But, note however, there are also mistakes in the answer posted, referred above, especially with respect to interpretation of p-value of the KS test, about which your question pertains (I am new to statistics and to this forum and hence could not provide response to that post also). I am giving below the salient points with regard to interpretation of p-value of KS statistic and its statistics and manual calculation procedures:

  1. The D statistic (one sample), calculated through the KS test, measures the maximum difference between empirical and theoretical distributions that you wish to compare. The statistic (D*sqrt(sample size)) is distributed as per Kolomogrov distribution which is well explained in the wikepedia page on ks test.

  2. Note that the KS test is different from the usual normal and t-test on sampling distributions, as the test statistics has a separate distribution as above (for large sample sizes). It is not normally distributed and interpretation of p-value and confidence intervals does not follow the same logic (in other words, it is not based on CLT theorem which states that standard error of sample is normally distributed, but similar to it, since the d-statistic approaches the given kolomogrov distribution as sample size increases).

  3. Hence, the cumulative p-value can be calculated using the kolomogrov distribution.

  4. A p-value of, say 80%, implies that only 20% of samples, taken from the theoretical distribution for given distribution statistics, would contain a difference in D statistic above the obtained value. Note that ideally we want the two distributions to be equal and hence D to be zero. As the distributions vary, the D-value increases. This p-value is not related to the usual confidence intervals (alphas) of normal or t.tests

  5. If you have obtained the D-statistic, you can manually obtain the p-value from the kolomogrov d-statistic tables (like we do for t-statistics). A table is available here:https://projecteuclid.org/download/pdf_1/euclid.aoms/1177730256. You have to use D*Sqrt(samplesize) and refer the p-value as (1-table value) - that is to emphasize the reverse distribution which you can understand intuitively - a difference of zero (D=0) would imply that p-value would be 1, implies 100% of samples would have D value zero or more.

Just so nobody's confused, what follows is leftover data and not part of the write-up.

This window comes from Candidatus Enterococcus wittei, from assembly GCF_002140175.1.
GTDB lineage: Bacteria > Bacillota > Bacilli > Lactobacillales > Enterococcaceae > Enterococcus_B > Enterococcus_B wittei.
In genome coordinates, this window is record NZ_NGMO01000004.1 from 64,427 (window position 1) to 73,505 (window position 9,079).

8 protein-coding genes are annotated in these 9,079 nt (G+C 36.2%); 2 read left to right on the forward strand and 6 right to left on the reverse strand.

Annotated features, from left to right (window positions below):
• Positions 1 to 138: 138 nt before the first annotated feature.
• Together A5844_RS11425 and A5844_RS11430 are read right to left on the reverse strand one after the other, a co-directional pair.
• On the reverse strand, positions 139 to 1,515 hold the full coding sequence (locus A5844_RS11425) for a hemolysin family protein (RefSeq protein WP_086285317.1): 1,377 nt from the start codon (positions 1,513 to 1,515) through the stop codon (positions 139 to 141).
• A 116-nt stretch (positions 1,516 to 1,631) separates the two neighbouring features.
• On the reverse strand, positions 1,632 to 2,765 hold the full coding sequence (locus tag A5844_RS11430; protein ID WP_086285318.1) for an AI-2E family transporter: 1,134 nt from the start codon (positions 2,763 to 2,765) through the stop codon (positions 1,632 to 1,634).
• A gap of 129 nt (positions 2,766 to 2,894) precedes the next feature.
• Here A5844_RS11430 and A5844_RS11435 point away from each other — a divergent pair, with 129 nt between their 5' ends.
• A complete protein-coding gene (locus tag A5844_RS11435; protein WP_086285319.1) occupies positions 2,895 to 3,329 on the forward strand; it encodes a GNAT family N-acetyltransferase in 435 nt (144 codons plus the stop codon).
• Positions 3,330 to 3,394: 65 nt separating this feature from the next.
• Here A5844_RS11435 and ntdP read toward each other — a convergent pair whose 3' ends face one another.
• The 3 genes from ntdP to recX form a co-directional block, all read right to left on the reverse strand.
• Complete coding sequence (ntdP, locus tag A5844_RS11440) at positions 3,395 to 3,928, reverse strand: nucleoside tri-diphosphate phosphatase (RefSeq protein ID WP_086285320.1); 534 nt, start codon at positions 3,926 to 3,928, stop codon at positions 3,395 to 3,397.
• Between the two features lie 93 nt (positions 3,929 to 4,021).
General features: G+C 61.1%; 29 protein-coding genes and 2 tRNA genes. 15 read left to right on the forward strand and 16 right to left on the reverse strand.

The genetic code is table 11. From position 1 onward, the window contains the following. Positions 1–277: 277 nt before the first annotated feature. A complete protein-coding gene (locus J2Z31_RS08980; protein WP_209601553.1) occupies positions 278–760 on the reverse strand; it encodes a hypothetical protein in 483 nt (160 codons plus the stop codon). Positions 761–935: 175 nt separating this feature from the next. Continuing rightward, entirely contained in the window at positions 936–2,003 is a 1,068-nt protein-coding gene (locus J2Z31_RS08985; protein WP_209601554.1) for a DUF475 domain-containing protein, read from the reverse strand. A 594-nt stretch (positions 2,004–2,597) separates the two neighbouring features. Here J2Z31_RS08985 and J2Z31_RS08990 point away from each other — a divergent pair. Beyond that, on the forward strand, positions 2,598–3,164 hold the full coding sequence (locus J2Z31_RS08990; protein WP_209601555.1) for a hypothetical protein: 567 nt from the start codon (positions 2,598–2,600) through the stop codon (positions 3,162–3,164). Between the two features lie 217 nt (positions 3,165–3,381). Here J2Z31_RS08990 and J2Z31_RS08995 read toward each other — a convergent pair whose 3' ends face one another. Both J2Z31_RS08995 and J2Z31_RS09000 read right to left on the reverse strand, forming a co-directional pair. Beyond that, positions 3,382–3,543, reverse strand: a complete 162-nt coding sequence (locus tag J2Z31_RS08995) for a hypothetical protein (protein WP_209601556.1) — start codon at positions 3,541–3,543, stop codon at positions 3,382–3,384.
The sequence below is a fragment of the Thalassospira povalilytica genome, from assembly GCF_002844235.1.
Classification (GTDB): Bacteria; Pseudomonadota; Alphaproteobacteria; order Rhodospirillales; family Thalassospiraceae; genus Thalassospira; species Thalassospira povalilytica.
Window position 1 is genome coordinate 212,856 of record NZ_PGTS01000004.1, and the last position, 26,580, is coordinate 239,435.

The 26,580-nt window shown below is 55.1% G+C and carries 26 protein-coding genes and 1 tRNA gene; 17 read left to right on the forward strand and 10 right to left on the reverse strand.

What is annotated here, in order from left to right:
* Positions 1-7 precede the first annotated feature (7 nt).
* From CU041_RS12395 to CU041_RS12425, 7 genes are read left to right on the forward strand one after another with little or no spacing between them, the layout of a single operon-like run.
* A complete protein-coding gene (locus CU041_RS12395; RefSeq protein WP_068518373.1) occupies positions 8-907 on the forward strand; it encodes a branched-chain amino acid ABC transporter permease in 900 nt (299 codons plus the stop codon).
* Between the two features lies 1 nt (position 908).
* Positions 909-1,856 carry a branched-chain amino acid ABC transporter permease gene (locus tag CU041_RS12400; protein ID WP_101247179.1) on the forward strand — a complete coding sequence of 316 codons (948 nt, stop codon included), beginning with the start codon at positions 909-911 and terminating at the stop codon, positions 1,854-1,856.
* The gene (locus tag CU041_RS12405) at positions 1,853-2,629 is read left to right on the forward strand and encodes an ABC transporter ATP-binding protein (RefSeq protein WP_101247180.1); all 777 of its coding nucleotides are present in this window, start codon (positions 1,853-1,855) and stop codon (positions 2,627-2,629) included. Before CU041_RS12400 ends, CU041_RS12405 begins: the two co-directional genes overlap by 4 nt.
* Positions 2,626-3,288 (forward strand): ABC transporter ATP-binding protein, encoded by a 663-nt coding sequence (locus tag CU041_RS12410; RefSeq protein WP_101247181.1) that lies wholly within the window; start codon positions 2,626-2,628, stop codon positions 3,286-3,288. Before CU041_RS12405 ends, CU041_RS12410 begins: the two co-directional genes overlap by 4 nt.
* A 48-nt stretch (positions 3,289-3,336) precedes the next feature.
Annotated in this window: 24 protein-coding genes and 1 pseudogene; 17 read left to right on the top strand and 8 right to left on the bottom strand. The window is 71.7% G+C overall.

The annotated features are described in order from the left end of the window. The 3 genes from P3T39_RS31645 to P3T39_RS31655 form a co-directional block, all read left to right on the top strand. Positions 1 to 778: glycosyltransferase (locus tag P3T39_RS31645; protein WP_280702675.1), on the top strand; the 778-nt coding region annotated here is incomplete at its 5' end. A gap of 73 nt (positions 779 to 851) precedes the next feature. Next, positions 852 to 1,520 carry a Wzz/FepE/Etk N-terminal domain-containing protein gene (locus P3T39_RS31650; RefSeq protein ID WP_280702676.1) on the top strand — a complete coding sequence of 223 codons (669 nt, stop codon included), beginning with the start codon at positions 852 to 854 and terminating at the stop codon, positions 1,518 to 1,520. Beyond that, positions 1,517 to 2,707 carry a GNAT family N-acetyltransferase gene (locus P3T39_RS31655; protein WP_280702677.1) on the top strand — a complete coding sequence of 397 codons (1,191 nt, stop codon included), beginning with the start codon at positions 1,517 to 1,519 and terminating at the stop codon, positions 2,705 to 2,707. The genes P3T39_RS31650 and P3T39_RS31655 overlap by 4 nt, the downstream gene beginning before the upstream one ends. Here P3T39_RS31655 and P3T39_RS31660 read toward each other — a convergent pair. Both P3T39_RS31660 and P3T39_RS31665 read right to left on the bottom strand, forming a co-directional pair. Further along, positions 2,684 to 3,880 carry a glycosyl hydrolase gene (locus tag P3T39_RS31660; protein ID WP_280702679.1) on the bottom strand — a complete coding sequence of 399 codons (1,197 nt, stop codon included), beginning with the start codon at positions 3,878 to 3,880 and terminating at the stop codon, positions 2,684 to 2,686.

6. If you want to further understand this calculation, refer to the above post by coolserdsah which however would be misleading without following corrections:

    • After obtaining d-statistic through simulation from theoretical distribution, instead of doing logspline on the values, you can directly refer the results as the cumulative probability distribution of d-statistics, given by (s=d*sqrt(samplesize)) is distributed as per kolomogrov. Suppose if you want to refer to statistic applicable for 95% confidence level, refer to 0.95 quantile of the results of the simulation (the "stats" vector calculated in that post referred above). This is the p-value given for KS test statistics in R package. It cannot be any different in any other package also as it is based on the known stated distribution - refer wikipedia)
  7. For two sample test, the calculation slightly differs as explained in the wikipedia page, but calculation and interpretation of p-value are same.

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enter image description hereenter image description here

Hi All,

So using the background documentation I’ve written some VBA code to run the calculation. Couple of things: -I’ve excluded the ‘1 - ‘ at the start as I’ve flipped the inequality at the start -my ks statistic came from a sas calculation -my n values are the count of observations in each dataset -upper bound was 30370 as this was the square root of the largest value I was able to use in vba and given that we have to square this value anything greater would result in an overflow error

And the result is equal to the SAS calculation of the P Value to 8 decimal places.